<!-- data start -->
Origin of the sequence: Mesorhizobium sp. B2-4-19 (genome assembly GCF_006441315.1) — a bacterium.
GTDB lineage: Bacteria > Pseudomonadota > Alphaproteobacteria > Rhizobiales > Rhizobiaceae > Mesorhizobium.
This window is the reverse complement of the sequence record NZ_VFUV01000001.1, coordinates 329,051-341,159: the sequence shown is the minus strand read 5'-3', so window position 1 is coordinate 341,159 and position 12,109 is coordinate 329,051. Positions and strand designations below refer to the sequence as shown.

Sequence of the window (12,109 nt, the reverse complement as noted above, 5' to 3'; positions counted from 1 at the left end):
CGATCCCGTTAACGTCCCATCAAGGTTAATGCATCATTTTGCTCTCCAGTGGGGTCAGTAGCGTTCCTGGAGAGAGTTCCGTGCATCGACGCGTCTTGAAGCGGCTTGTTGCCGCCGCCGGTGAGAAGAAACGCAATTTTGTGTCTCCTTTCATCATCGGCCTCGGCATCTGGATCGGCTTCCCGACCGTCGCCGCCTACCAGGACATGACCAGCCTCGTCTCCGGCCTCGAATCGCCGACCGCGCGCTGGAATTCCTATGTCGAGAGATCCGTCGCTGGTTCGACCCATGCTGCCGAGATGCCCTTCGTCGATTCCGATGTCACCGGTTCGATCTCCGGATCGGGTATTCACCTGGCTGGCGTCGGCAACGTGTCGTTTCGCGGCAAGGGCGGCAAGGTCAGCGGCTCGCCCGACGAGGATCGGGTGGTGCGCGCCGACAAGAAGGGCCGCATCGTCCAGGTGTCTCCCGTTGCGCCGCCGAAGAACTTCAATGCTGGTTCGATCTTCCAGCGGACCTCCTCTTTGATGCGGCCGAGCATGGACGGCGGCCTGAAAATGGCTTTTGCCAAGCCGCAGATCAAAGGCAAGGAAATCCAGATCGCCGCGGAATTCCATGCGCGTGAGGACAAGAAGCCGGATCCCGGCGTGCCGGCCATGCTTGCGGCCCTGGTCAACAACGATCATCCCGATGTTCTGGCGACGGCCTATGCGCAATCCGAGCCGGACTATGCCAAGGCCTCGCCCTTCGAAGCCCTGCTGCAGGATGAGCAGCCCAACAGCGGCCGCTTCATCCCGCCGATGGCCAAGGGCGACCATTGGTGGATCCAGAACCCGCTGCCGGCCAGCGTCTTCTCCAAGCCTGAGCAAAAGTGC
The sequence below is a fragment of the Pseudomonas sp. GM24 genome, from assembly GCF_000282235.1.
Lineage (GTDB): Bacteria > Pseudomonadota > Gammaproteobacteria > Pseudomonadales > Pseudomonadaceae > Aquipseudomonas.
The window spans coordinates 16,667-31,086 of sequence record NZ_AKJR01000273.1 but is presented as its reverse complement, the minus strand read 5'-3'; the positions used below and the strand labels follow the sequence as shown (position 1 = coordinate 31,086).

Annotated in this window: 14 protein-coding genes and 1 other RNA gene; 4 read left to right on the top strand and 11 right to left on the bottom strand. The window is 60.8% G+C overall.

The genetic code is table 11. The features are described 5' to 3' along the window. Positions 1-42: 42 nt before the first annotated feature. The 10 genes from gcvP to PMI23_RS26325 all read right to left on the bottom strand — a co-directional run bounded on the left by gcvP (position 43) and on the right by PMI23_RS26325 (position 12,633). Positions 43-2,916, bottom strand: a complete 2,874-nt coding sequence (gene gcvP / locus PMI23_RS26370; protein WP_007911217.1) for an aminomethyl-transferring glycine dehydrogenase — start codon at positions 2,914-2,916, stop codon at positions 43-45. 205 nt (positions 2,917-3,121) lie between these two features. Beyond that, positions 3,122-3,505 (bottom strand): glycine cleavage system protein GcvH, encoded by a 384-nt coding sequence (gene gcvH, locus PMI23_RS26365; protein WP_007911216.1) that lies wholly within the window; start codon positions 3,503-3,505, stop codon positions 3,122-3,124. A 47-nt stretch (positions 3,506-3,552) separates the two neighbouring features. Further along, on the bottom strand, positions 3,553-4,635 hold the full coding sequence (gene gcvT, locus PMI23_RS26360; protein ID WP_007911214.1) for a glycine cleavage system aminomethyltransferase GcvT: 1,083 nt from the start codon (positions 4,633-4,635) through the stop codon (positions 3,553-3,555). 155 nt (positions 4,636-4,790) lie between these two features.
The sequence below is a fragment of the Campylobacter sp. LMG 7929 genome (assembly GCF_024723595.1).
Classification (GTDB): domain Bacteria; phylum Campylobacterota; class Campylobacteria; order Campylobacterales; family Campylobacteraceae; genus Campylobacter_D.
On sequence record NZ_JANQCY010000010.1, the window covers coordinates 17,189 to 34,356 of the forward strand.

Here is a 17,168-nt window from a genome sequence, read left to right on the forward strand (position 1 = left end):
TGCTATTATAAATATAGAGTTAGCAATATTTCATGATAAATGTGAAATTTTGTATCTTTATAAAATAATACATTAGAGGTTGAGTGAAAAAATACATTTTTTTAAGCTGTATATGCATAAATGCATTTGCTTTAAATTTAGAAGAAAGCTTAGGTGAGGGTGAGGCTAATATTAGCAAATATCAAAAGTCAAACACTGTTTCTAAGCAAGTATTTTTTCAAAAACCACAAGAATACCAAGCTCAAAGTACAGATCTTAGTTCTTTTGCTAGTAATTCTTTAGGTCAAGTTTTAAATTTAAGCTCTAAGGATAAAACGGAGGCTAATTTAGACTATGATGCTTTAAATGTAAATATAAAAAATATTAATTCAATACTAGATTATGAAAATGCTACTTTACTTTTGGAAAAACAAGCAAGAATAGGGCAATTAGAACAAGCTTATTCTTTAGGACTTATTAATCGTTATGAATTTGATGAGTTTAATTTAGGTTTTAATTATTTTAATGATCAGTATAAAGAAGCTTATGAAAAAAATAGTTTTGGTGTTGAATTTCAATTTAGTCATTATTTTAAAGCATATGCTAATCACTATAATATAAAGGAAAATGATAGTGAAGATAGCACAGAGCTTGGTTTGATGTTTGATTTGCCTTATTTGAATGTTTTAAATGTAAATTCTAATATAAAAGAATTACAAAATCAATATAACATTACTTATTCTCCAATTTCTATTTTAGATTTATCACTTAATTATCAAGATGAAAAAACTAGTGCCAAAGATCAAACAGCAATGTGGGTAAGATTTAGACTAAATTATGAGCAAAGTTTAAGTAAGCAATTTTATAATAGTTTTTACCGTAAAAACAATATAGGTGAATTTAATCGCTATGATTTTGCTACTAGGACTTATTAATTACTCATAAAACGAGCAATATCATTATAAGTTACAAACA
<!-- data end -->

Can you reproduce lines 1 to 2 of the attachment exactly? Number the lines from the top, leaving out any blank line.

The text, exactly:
Origin of the sequence: Mesorhizobium sp. B2-4-19 (genome assembly GCF_006441315.1) — a bacterium.
GTDB lineage: Bacteria > Pseudomonadota > Alphaproteobacteria > Rhizobiales > Rhizobiaceae > Mesorhizobium.